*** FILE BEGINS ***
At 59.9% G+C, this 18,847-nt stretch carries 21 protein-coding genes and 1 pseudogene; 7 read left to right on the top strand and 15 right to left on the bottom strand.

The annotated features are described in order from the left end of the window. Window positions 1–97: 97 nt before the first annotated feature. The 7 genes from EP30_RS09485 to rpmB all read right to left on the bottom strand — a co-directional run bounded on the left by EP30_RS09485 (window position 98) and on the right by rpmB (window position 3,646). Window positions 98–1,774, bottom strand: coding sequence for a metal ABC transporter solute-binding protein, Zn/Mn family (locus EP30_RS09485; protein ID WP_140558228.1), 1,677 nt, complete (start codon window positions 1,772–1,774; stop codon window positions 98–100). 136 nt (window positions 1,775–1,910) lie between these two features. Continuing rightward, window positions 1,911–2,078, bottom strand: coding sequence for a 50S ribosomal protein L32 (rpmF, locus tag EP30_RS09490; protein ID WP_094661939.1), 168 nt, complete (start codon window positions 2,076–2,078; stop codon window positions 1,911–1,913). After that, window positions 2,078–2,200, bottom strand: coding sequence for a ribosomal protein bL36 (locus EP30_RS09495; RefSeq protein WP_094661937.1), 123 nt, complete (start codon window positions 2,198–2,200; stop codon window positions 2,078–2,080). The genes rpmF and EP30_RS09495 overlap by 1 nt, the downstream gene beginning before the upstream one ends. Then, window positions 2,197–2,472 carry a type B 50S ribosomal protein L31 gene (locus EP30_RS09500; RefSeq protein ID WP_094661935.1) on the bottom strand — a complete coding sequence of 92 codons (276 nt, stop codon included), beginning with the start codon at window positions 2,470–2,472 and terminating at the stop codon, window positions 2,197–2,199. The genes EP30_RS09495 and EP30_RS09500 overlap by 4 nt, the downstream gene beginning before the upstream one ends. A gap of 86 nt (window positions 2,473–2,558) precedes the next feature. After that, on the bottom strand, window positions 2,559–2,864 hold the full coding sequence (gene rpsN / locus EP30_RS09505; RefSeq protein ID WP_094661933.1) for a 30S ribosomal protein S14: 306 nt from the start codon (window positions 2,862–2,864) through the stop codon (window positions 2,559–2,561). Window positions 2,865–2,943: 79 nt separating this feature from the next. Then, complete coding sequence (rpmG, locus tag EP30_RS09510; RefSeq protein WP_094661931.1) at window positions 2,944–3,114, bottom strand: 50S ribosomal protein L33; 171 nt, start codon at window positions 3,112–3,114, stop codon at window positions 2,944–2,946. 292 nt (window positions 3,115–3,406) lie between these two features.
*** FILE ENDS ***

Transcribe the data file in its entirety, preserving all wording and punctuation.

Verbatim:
At 59.9% G+C, this 18,847-nt stretch carries 21 protein-coding genes and 1 pseudogene; 7 read left to right on the top strand and 15 right to left on the bottom strand.

The annotated features are described in order from the left end of the window. Window positions 1–97: 97 nt before the first annotated feature. The 7 genes from EP30_RS09485 to rpmB all read right to left on the bottom strand — a co-directional run bounded on the left by EP30_RS09485 (window position 98) and on the right by rpmB (window position 3,646). Window positions 98–1,774, bottom strand: coding sequence for a metal ABC transporter solute-binding protein, Zn/Mn family (locus EP30_RS09485; protein ID WP_140558228.1), 1,677 nt, complete (start codon window positions 1,772–1,774; stop codon window positions 98–100). 136 nt (window positions 1,775–1,910) lie between these two features. Continuing rightward, window positions 1,911–2,078, bottom strand: coding sequence for a 50S ribosomal protein L32 (rpmF, locus tag EP30_RS09490; protein ID WP_094661939.1), 168 nt, complete (start codon window positions 2,076–2,078; stop codon window positions 1,911–1,913). After that, window positions 2,078–2,200, bottom strand: coding sequence for a ribosomal protein bL36 (locus EP30_RS09495; RefSeq protein WP_094661937.1), 123 nt, complete (start codon window positions 2,198–2,200; stop codon window positions 2,078–2,080). The genes rpmF and EP30_RS09495 overlap by 1 nt, the downstream gene beginning before the upstream one ends. Then, window positions 2,197–2,472 carry a type B 50S ribosomal protein L31 gene (locus EP30_RS09500; RefSeq protein ID WP_094661935.1) on the bottom strand — a complete coding sequence of 92 codons (276 nt, stop codon included), beginning with the start codon at window positions 2,470–2,472 and terminating at the stop codon, window positions 2,197–2,199. The genes EP30_RS09495 and EP30_RS09500 overlap by 4 nt, the downstream gene beginning before the upstream one ends. A gap of 86 nt (window positions 2,473–2,558) precedes the next feature. After that, on the bottom strand, window positions 2,559–2,864 hold the full coding sequence (gene rpsN / locus EP30_RS09505; RefSeq protein ID WP_094661933.1) for a 30S ribosomal protein S14: 306 nt from the start codon (window positions 2,862–2,864) through the stop codon (window positions 2,559–2,561). Window positions 2,865–2,943: 79 nt separating this feature from the next. Then, complete coding sequence (rpmG, locus tag EP30_RS09510; RefSeq protein WP_094661931.1) at window positions 2,944–3,114, bottom strand: 50S ribosomal protein L33; 171 nt, start codon at window positions 3,112–3,114, stop codon at window positions 2,944–2,946. 292 nt (window positions 3,115–3,406) lie between these two features.